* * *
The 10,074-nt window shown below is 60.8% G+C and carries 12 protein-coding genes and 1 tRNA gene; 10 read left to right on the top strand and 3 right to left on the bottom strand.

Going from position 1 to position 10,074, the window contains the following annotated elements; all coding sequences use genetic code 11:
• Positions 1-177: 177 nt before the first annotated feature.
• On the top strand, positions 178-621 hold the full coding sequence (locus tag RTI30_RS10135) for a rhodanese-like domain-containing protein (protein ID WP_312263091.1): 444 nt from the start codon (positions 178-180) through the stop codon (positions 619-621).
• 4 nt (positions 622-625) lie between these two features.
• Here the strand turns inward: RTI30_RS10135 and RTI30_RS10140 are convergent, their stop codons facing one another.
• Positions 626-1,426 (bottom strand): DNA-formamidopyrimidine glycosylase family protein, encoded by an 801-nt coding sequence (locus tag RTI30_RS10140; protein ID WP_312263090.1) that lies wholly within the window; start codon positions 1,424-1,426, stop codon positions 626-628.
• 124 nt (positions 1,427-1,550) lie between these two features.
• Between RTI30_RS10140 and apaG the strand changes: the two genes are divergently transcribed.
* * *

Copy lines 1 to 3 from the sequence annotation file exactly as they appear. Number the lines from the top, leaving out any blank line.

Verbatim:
The 10,074-nt window shown below is 60.8% G+C and carries 12 protein-coding genes and 1 tRNA gene; 10 read left to right on the top strand and 3 right to left on the bottom strand.

Going from position 1 to position 10,074, the window contains the following annotated elements; all coding sequences use genetic code 11:
• Positions 1-177: 177 nt before the first annotated feature.